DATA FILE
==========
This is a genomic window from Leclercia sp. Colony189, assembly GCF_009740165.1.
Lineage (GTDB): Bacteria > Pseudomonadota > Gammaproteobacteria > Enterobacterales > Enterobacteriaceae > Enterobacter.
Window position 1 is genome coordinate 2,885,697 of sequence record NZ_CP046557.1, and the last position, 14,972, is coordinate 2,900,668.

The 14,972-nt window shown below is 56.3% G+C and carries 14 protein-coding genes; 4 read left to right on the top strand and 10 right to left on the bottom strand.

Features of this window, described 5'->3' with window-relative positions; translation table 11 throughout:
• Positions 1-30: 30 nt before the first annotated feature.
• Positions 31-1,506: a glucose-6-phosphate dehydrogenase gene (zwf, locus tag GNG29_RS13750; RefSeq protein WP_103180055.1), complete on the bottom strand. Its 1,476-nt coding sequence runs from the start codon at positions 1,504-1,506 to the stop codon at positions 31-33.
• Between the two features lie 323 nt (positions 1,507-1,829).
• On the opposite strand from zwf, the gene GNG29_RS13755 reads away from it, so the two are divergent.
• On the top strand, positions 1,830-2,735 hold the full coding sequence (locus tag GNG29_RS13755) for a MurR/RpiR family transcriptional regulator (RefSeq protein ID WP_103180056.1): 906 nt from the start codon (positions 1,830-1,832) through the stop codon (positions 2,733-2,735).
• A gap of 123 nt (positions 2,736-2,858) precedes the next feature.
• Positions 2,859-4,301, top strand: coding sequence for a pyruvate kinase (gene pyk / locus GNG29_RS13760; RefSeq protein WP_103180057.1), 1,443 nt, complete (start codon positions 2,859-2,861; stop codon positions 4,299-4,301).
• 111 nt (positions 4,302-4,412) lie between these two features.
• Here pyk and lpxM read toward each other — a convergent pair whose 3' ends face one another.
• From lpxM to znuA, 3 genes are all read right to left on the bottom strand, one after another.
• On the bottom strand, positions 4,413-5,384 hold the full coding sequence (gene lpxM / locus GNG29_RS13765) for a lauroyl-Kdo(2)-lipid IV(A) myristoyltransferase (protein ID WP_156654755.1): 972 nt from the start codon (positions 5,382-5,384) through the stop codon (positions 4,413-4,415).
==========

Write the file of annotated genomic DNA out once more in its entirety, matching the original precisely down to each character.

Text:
This is a genomic window from Leclercia sp. Colony189, assembly GCF_009740165.1.
Lineage (GTDB): Bacteria > Pseudomonadota > Gammaproteobacteria > Enterobacterales > Enterobacteriaceae > Enterobacter.
Window position 1 is genome coordinate 2,885,697 of sequence record NZ_CP046557.1, and the last position, 14,972, is coordinate 2,900,668.

The 14,972-nt window shown below is 56.3% G+C and carries 14 protein-coding genes; 4 read left to right on the top strand and 10 right to left on the bottom strand.

Features of this window, described 5'->3' with window-relative positions; translation table 11 throughout:
• Positions 1-30: 30 nt before the first annotated feature.
• Positions 31-1,506: a glucose-6-phosphate dehydrogenase gene (zwf, locus tag GNG29_RS13750; RefSeq protein WP_103180055.1), complete on the bottom strand. Its 1,476-nt coding sequence runs from the start codon at positions 1,504-1,506 to the stop codon at positions 31-33.
• Between the two features lie 323 nt (positions 1,507-1,829).
• On the opposite strand from zwf, the gene GNG29_RS13755 reads away from it, so the two are divergent.
• On the top strand, positions 1,830-2,735 hold the full coding sequence (locus tag GNG29_RS13755) for a MurR/RpiR family transcriptional regulator (RefSeq protein ID WP_103180056.1): 906 nt from the start codon (positions 1,830-1,832) through the stop codon (positions 2,733-2,735).
• A gap of 123 nt (positions 2,736-2,858) precedes the next feature.
• Positions 2,859-4,301, top strand: coding sequence for a pyruvate kinase (gene pyk / locus GNG29_RS13760; RefSeq protein WP_103180057.1), 1,443 nt, complete (start codon positions 2,859-2,861; stop codon positions 4,299-4,301).
• 111 nt (positions 4,302-4,412) lie between these two features.
• Here pyk and lpxM read toward each other — a convergent pair whose 3' ends face one another.
• From lpxM to znuA, 3 genes are all read right to left on the bottom strand, one after another.
• On the bottom strand, positions 4,413-5,384 hold the full coding sequence (gene lpxM / locus GNG29_RS13765) for a lauroyl-Kdo(2)-lipid IV(A) myristoyltransferase (protein ID WP_156654755.1): 972 nt from the start codon (positions 5,382-5,384) through the stop codon (positions 4,413-4,415).